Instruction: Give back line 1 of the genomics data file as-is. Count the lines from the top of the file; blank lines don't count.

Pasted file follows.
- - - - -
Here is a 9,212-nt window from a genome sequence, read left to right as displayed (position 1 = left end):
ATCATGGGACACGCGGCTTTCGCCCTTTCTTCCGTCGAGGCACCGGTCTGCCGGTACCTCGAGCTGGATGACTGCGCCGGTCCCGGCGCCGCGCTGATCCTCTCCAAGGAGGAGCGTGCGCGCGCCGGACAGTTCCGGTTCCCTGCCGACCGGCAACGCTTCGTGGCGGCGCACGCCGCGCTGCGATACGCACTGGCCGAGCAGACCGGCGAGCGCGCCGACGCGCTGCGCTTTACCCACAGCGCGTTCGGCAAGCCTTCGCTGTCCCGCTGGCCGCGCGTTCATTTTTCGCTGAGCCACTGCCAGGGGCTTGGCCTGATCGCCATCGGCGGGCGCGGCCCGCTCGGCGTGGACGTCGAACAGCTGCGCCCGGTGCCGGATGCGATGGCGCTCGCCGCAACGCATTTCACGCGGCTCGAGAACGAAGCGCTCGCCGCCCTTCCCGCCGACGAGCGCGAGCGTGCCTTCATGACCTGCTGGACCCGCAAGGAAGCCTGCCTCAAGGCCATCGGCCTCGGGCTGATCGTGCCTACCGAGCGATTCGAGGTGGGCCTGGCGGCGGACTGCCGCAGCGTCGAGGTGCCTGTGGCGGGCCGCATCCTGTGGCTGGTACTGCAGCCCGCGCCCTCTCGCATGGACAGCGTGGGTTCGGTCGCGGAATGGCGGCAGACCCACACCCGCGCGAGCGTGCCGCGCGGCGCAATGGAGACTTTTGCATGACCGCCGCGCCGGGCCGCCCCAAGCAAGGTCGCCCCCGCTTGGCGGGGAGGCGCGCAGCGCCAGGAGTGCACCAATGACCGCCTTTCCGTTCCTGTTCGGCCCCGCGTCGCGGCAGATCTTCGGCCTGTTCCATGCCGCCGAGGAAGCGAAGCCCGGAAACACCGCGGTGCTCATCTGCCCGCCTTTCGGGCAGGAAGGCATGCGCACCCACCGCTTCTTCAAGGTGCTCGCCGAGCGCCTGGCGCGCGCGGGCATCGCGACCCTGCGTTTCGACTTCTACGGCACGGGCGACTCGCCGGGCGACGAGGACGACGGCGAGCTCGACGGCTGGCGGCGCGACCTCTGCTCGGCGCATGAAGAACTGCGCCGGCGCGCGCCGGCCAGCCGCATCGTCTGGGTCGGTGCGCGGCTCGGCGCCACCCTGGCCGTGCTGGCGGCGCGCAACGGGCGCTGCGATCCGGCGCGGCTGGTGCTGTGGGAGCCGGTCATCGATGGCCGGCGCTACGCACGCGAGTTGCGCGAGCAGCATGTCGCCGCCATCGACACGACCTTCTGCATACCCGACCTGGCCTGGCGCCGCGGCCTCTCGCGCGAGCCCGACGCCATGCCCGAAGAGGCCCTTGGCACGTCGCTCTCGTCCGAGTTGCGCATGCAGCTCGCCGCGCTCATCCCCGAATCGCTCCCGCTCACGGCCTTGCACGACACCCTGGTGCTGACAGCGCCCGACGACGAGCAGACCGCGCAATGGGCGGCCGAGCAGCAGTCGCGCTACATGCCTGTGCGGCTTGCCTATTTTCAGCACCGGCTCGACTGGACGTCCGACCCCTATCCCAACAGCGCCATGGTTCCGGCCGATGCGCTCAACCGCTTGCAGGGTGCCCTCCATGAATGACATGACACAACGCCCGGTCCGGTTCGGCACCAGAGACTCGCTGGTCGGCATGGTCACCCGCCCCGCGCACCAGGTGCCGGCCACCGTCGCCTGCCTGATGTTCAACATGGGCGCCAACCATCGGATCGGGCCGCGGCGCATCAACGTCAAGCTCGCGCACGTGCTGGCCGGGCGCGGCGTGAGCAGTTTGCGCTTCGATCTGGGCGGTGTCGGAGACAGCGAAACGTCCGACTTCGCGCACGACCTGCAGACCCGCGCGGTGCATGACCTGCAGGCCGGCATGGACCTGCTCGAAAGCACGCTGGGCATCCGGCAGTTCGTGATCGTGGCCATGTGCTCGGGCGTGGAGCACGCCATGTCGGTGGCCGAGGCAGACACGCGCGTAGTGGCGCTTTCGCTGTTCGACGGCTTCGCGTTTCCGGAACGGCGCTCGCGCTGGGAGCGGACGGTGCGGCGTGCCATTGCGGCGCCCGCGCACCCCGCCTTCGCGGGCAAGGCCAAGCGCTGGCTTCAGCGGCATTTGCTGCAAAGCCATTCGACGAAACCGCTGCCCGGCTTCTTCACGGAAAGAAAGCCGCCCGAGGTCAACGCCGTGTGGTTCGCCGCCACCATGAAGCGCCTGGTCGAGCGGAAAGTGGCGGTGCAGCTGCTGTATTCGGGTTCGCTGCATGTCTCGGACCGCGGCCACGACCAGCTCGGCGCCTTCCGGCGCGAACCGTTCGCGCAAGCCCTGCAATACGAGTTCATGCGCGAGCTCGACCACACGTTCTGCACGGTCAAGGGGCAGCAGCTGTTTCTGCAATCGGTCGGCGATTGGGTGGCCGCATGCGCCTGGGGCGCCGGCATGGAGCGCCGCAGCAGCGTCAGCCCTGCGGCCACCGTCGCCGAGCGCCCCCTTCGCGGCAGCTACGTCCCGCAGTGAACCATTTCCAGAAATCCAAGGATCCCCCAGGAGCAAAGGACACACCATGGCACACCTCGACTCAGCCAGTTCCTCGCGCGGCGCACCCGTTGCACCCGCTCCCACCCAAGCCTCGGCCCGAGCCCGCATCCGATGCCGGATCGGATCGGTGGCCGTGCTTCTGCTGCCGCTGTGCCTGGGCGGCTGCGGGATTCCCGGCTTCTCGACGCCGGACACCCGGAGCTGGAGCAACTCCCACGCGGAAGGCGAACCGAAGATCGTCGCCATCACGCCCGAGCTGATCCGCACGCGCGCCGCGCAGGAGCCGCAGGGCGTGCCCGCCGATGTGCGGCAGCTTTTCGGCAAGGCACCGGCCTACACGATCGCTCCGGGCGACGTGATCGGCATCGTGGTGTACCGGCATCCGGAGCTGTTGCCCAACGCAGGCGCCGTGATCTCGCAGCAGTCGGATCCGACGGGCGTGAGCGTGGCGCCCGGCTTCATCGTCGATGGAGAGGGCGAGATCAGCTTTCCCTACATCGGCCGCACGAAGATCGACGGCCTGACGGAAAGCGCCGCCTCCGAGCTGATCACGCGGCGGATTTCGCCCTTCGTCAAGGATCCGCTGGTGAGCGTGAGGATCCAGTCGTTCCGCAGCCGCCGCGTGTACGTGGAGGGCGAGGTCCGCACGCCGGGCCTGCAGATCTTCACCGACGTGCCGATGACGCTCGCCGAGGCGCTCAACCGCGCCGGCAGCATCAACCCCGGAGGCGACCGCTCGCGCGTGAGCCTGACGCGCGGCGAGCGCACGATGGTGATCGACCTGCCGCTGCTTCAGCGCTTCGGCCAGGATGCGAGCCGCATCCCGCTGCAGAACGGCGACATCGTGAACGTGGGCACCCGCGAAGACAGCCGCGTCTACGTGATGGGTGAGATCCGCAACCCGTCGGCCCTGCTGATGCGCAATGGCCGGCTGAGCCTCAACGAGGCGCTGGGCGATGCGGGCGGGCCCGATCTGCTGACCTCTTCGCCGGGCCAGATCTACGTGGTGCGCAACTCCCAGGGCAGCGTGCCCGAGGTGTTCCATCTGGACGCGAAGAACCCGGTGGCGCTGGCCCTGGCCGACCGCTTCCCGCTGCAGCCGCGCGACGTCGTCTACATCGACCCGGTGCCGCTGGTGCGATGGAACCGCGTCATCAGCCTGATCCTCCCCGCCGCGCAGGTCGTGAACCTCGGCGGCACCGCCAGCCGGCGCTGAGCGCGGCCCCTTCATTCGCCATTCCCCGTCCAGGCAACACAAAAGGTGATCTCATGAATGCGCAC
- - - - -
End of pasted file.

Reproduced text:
Here is a 9,212-nt window from a genome sequence, read left to right as displayed (position 1 = left end):